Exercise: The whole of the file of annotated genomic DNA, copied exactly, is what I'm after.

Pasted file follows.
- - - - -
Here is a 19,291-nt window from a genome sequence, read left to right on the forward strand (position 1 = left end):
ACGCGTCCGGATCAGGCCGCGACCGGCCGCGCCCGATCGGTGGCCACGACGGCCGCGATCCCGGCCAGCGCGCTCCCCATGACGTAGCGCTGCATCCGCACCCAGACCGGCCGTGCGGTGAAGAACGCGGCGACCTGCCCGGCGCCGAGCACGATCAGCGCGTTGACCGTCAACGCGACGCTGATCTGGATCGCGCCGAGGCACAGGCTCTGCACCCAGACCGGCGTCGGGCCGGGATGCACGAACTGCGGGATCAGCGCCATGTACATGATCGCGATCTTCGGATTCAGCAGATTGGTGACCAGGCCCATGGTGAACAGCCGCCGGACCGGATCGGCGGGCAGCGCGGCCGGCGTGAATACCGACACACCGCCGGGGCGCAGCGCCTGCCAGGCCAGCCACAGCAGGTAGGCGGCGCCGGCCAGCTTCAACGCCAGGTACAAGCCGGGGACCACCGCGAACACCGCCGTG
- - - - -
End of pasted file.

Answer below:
Here is a 19,291-nt window from a genome sequence, read left to right on the forward strand (position 1 = left end):
ACGCGTCCGGATCAGGCCGCGACCGGCCGCGCCCGATCGGTGGCCACGACGGCCGCGATCCCGGCCAGCGCGCTCCCCATGACGTAGCGCTGCATCCGCACCCAGACCGGCCGTGCGGTGAAGAACGCGGCGACCTGCCCGGCGCCGAGCACGATCAGCGCGTTGACCGTCAACGCGACGCTGATCTGGATCGCGCCGAGGCACAGGCTCTGCACCCAGACCGGCGTCGGGCCGGGATGCACGAACTGCGGGATCAGCGCCATGTACATGATCGCGATCTTCGGATTCAGCAGATTGGTGACCAGGCCCATGGTGAACAGCCGCCGGACCGGATCGGCGGGCAGCGCGGCCGGCGTGAATACCGACACACCGCCGGGGCGCAGCGCCTGCCAGGCCAGCCACAGCAGGTAGGCGGCGCCGGCCAGCTTCAACGCCAGGTACAAGCCGGGGACCACCGCGAACACCGCCGTG